Marks & Spencer's new chief executive will pocket nearly £15m in his first year, it emerged yesterday as the high-street retailer ended months of speculation by confirming that Marc Bolland would start on 1 May.
The signing-on fee for Mr Bolland, the former chief executive Morrisons supermarkets, is the biggest ever awarded to the boss of a UK-listed retailer, although £7.5m – more than half – is compensation for the loss of shares and bonus he would have received at Morrison's.
The Dutchman will start on a basic salary of £975,000 and a potential annual bonus up to 250 per cent of his wages. But he will also be entitled to an exceptional award of shares under the M&S performance share plan, which will be worth 400 per cent of salary in 2010-11.
His total package for M&S's next financial year will be up to £14.8m, but the award under the share plan will not come into effect until 2013.
Tony Shiret, an analyst at Credit Suisse, said last night: "This is really huge. I think you would have to go to the US to find comparable level of pay. It highlights the magnitude of the task that is facing him."
Coming so soon after the row about bankers' bonuses, Mr Bolland's bumper remuneration package is certain to re-ignite the debate about excessive corporate pay. His earnings will comfortably outstrip those of the chief executives at M&S's bigger rivals Tesco and Sainsbury's this year.
Mr Bolland will take over as chief executive from Sir Stuart Rose, the M&S chairman, ending months of legal tussles between him and his former employer about compensation.
M&S first said it had signed Mr Bolland, who was on a year's notice, in November. Yesterday, Morrisons said he had ceased to be a director of the grocer with "immediate effect". Mr Bolland has turned Morrisons around since he took over the company in September 2006. The grocer's underlying sales rose by 6.5 per cent over Christmas – more than its main rivals Sainsbury's, Tesco and Asda.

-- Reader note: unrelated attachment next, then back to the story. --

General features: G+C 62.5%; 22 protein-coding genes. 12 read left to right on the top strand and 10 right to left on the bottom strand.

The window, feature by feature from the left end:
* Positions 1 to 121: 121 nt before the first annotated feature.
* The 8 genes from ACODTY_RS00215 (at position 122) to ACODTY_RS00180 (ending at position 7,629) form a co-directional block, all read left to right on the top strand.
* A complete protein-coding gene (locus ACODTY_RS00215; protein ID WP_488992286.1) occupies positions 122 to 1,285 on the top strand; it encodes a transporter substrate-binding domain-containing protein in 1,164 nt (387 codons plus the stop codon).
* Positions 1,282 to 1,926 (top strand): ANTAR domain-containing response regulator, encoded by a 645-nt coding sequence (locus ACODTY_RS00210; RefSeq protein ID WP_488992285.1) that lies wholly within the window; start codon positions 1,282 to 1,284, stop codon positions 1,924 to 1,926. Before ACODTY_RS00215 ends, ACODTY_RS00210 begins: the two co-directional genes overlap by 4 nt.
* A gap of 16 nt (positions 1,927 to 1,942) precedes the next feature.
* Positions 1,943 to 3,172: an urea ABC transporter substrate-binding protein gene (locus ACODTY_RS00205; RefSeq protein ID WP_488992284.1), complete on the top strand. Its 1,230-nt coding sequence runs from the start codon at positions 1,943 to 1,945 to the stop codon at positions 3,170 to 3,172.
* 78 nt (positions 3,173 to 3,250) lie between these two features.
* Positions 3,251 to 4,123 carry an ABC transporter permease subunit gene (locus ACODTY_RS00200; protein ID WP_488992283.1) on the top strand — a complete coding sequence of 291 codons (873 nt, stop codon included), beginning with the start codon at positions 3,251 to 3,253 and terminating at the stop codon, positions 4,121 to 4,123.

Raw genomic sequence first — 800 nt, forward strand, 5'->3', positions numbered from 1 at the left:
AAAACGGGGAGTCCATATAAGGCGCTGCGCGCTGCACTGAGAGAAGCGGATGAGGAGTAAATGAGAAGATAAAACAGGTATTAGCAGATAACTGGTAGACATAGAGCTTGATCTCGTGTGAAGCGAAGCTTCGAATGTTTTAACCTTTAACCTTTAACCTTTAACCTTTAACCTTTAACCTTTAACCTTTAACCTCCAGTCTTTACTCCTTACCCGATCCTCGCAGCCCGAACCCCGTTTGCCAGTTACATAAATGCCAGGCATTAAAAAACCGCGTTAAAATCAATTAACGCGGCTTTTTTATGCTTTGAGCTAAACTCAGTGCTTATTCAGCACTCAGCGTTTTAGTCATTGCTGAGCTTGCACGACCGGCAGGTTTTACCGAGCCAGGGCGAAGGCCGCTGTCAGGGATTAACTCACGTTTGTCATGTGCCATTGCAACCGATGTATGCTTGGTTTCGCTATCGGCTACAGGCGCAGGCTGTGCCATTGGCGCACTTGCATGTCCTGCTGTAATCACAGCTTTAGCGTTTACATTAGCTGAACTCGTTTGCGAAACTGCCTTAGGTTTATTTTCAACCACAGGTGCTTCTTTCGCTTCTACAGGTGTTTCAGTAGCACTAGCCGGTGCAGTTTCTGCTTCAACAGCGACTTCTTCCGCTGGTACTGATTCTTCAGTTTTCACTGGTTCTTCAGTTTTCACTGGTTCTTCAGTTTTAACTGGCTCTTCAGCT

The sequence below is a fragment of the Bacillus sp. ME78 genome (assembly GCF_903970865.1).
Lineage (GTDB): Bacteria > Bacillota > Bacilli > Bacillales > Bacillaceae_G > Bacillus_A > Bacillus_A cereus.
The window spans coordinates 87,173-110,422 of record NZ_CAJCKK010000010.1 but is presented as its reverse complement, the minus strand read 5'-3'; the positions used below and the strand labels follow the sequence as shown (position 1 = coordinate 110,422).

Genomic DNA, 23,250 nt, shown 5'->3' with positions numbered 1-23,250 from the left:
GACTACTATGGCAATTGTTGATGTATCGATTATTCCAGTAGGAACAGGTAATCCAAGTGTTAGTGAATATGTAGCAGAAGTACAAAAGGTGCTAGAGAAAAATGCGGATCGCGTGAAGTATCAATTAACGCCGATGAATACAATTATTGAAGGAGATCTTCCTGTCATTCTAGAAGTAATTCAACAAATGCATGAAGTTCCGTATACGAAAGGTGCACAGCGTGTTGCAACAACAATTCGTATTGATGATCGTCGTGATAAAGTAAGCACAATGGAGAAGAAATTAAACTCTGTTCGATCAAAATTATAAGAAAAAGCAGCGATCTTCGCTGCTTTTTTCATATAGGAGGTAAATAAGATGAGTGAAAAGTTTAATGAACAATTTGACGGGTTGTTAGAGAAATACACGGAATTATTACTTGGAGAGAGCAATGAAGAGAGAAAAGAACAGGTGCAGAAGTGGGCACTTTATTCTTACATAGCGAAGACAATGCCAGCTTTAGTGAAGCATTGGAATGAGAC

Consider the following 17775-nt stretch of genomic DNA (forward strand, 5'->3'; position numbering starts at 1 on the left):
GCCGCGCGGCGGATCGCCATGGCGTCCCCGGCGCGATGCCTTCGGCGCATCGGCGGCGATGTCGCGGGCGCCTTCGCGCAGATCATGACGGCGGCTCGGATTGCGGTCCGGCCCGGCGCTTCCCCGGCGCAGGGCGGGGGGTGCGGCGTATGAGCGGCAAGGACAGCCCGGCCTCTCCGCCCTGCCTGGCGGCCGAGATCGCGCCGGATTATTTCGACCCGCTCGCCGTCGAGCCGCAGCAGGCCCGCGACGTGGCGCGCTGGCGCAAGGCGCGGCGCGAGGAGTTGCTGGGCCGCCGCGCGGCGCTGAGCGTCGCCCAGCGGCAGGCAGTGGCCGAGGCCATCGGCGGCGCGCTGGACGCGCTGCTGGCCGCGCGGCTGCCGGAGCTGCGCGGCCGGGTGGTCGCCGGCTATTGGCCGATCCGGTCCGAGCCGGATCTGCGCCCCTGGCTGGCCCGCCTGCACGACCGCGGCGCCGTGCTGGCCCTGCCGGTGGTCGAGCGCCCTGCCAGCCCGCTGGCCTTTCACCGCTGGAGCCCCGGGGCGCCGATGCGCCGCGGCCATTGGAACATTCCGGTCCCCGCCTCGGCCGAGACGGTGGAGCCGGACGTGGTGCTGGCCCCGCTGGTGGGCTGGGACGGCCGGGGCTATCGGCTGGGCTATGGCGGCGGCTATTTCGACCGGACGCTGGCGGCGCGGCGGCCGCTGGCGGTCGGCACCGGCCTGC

Market sources suggested that Mr Bolland had known of his start date at M&S for weeks but had been locked in negotiations with Morrisons and M&S to finalise his settlement. Sir Stuart will step down as M&S chairman before 31 July next year at the latest.
Details of Mr Bolland's terms come at a difficult time for M&S, whose Christmas sales lagged behind those of its biggest high-street rivals. In particular, its upmarket food business – which accounts for about half of its total sales – has taken a pounding from Waitrose since March.
Although the high-street bellwether's food sales have improved slightly, they still lag behind those of the big supermarkets.
M&S's general merchandise division, primarily clothing, performed better at Christmas but its total UK like-for-like sales, which include stock sold online, increased by only 0.8 per cent. Mr Shiret said: "[Mr Bolland] needs to reposition the whole business."
Mr Bolland's compensation from Morrisons will see M&S pay him £1.6m in cash and £1m of shares that would have vested in 2010. M&S will also pay him a restricted share award worth £1m and a performance share plan worth £3.9m to compensate for Morrisons shares that would have vested in 2011 and 2012.
Last week, Morrisons named Dalton Philips, the Irishman who is chief operating officer at the Canadian grocery giant Loblaw, as its new chief executive. He will start next month.
Marc Bolland: Hits the jackpot at M&S to outstrip major supermarket chiefs
Morrisons is the UK's fourth-biggest grocer but, in terms of pay, the grocer's former chief executive Marc Bolland will put his supermarket rivals in the shade when he joins Marks & Spencer in May.
At M&S, Mr Bolland will comfortably earn more than the bosses of Tesco, Sainsbury's and Asda over the next year. Mr Bolland will bag £14.8m in his first year at the high street retailer, although the sum is skewed by the £7.5m M&S is paying to compensate him for loss of bonus and shares at Morrisons.
Sir Terry Leahy, the chief executive of Tesco, saw his total package fall to £5.1m for the 53 weeks to 28 February 2009, down from £5.47m the previous year, after Tesco failed to meet performance targets at its Fresh & Easy grocery operation in the US. He took home a salary of £1.36m and performance-related bonuses of £3.66m. He could also pocket £11.5m over the next four years from long-term share bonuses, awarded in 2007. Tesco delivered eye-watering group pretax profits of more than £3bn in 2008/09, but, in contrast, profits at M&S tumbled 40 per cent to £604m in its last financial year, ending in March 2009.
Sir Stuart Rose, the M&S chairman did not receive a bonus for the second year running, but he still pocketed a package of £1.77m in 2008/09.
Justin King, the chief executive of Sainsbury's, received a £5.4m package last year after his turnaround plan delivered a share package of £3.3m. Mr King – a former M&S director who was seen as a contender for the chief executive role – received a basic salary of £872,000 and a bonus of £869,000.Reuse content